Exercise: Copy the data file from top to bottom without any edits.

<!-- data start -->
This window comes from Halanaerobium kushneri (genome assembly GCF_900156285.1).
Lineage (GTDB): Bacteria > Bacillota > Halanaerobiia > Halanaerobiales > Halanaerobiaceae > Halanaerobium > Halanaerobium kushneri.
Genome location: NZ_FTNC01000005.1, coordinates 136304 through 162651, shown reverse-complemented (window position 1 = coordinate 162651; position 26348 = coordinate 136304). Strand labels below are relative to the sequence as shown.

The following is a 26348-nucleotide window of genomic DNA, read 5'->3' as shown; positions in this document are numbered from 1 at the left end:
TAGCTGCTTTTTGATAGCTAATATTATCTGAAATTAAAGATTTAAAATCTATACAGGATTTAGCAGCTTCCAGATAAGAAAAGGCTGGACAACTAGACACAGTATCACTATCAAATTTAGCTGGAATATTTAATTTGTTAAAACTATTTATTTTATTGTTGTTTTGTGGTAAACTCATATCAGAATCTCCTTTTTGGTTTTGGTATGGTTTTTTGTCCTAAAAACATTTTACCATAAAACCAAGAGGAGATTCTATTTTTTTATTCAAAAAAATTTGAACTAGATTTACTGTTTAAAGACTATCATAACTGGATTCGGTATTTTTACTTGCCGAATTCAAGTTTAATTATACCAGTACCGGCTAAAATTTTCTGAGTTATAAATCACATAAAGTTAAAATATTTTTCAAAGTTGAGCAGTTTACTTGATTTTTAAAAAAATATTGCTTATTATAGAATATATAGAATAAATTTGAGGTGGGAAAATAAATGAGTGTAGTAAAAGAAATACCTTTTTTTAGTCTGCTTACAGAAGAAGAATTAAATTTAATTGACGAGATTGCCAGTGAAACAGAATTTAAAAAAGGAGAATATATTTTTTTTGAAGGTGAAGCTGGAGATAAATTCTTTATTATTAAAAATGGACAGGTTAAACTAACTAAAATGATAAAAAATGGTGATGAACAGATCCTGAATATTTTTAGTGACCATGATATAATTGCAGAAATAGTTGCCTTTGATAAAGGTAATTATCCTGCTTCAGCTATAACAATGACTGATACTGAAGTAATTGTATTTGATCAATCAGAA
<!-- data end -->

This window comes from Halanaerobium kushneri (genome assembly GCF_900156285.1).
Lineage (GTDB): Bacteria > Bacillota > Halanaerobiia > Halanaerobiales > Halanaerobiaceae > Halanaerobium > Halanaerobium kushneri.
Genome location: NZ_FTNC01000005.1, coordinates 136304 through 162651, shown reverse-complemented (window position 1 = coordinate 162651; position 26348 = coordinate 136304). Strand labels below are relative to the sequence as shown.

The following is a 26348-nucleotide window of genomic DNA, read 5'->3' as shown; positions in this document are numbered from 1 at the left end:
TAGCTGCTTTTTGATAGCTAATATTATCTGAAATTAAAGATTTAAAATCTATACAGGATTTAGCAGCTTCCAGATAAGAAAAGGCTGGACAACTAGACACAGTATCACTATCAAATTTAGCTGGAATATTTAATTTGTTAAAACTATTTATTTTATTGTTGTTTTGTGGTAAACTCATATCAGAATCTCCTTTTTGGTTTTGGTATGGTTTTTTGTCCTAAAAACATTTTACCATAAAACCAAGAGGAGATTCTATTTTTTTATTCAAAAAAATTTGAACTAGATTTACTGTTTAAAGACTATCATAACTGGATTCGGTATTTTTACTTGCCGAATTCAAGTTTAATTATACCAGTACCGGCTAAAATTTTCTGAGTTATAAATCACATAAAGTTAAAATATTTTTCAAAGTTGAGCAGTTTACTTGATTTTTAAAAAAATATTGCTTATTATAGAATATATAGAATAAATTTGAGGTGGGAAAATAAATGAGTGTAGTAAAAGAAATACCTTTTTTTAGTCTGCTTACAGAAGAAGAATTAAATTTAATTGACGAGATTGCCAGTGAAACAGAATTTAAAAAAGGAGAATATATTTTTTTTGAAGGTGAAGCTGGAGATAAATTCTTTATTATTAAAAATGGACAGGTTAAACTAACTAAAATGATAAAAAATGGTGATGAACAGATCCTGAATATTTTTAGTGACCATGATATAATTGCAGAAATAGTTGCCTTTGATAAAGGTAATTATCCTGCTTCAGCTATAACAATGACTGATACTGAAGTAATTGTATTTGATCAATCAGAA